Rhea Chiles, American philanthropist, Died at 84

  Dead Famous

Rhea Chiles was born on December 1, 1930, and died on November 8, 2015.

She was First Lady of the State of Florida from 1991 to 1998 during the tenure of her husband, the Governor Lawton Chiles.

In 2009, Rhea was designated a Distinguished Floridian by the Florida Economic Club at an event hosted by former Florida Supreme Court Justice Major B. Harding and keynoted by former United States Senator Sam Nunn.

Rhea was educated in Dade County public schools and at the University of Florida.

While attending the University of Florida, she was a member of The Florida Alligator student newspaper staff and served as president the Alpha Delta Pi Sorority.

In 1998, Rhea founded The Lawton Chiles Foundation, which carries on the commitment of her husband to benefit the lives of children in Florida.

Over the next decade, Rhea developed and managed The Studio at Gulf and Pine, a community cultural center in Anna Maria, Florida.

Rhea Chiles was an accomplished artist. Her watercolour, “Window to Washington,” which depicts the view of the Capitol from the upstairs window of the Florida House on Capitol Hill, is considered the “artistic signature” of Florida House.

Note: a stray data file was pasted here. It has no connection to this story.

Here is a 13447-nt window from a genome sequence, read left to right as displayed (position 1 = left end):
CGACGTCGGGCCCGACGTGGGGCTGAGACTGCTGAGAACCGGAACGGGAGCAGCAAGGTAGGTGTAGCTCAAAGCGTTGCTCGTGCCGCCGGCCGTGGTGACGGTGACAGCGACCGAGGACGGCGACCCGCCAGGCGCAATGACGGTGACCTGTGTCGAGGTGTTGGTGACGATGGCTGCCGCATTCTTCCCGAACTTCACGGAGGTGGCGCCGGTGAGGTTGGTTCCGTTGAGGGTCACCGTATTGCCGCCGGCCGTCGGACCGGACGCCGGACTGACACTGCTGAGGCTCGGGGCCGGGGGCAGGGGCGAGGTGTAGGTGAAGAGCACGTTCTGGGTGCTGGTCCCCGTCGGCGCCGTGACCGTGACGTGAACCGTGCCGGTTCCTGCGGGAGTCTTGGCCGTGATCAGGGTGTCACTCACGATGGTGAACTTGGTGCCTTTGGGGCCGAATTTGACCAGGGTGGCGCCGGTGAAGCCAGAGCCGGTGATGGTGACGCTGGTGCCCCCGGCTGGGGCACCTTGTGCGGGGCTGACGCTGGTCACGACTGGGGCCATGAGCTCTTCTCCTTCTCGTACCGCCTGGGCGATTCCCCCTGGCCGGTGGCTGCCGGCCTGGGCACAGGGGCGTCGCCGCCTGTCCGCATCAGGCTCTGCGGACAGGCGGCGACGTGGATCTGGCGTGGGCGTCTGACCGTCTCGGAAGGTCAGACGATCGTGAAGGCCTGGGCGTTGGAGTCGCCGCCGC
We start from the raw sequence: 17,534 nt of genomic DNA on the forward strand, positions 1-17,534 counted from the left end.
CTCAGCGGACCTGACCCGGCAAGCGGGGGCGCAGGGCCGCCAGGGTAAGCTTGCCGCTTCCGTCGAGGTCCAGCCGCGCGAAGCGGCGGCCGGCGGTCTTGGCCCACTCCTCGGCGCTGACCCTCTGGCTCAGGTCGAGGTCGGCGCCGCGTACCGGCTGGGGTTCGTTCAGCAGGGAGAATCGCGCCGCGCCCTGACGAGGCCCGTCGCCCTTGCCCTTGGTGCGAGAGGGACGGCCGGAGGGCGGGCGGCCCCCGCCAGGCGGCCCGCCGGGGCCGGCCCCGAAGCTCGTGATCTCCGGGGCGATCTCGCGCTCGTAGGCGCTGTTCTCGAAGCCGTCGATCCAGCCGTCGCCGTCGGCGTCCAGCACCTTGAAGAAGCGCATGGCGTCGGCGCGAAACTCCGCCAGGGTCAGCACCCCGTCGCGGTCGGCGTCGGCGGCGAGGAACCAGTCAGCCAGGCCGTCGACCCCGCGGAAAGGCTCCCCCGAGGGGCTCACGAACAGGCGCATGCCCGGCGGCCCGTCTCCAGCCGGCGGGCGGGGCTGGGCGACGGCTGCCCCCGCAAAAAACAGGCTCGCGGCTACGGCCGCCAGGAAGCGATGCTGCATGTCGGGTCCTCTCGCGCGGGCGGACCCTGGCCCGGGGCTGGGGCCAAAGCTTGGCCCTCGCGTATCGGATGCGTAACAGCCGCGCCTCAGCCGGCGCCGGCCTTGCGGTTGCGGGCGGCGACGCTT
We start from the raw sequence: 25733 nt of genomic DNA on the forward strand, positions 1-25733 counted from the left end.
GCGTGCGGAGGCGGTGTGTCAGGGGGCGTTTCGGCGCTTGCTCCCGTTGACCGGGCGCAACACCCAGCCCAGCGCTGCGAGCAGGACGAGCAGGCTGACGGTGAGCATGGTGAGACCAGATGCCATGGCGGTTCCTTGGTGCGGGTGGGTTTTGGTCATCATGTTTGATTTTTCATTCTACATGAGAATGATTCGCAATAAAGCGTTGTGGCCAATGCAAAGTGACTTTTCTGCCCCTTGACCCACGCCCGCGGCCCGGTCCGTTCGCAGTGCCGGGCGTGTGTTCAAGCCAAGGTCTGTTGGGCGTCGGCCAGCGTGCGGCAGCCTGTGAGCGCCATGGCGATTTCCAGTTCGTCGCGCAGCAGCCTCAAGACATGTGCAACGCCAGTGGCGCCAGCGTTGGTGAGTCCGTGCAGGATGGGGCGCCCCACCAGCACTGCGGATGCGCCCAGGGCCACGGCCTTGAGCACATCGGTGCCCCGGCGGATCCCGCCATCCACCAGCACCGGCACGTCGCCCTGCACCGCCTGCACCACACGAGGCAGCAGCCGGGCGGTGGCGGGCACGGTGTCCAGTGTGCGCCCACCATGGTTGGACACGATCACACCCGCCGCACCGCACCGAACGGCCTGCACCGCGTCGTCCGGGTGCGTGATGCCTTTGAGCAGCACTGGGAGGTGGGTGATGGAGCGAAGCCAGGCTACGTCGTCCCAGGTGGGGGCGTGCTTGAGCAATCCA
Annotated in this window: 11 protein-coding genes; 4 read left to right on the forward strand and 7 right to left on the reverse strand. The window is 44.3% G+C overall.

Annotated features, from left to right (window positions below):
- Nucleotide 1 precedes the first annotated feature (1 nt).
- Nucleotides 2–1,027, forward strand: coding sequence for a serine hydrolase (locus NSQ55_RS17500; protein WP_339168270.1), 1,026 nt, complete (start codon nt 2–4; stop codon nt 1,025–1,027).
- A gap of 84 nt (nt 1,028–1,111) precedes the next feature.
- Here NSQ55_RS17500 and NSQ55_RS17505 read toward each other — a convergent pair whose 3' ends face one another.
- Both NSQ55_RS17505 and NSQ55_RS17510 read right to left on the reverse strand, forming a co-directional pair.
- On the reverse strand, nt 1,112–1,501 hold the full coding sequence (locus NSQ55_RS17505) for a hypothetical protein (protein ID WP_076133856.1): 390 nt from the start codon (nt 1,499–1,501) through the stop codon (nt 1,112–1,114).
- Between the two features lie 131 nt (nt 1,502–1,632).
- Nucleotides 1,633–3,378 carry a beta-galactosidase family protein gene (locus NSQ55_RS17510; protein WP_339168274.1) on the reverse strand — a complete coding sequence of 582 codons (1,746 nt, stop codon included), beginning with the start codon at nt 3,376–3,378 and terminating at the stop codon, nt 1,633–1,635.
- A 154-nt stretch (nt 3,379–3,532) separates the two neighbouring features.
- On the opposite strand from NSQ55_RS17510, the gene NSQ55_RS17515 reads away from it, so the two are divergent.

Governor Lawton Chiles established the “Heartland Award for Public Service,” which was presented by the Governor to Floridians who were found to exemplify long-term commitment and service to their communities.

Recipients of the Heartland Award received a painting, “Heartland,” depicting the Myakka River in southwest Florida by Rhea Chiles.

In 1997, Rhea, the First Lady of Florida, published “700 North Adams Street,” a 144-page illustrated history that explores the architecture, interiors, and gardens of the Florida Governor’s Mansion; the history of the original 1907 Mansion; and the personal lives and culture of the families who lived in the original Mansion and the one built-in 1955.

Rhea passed away from a lengthy illness at her home in Anna Maria Islands, Florida at the age of 84.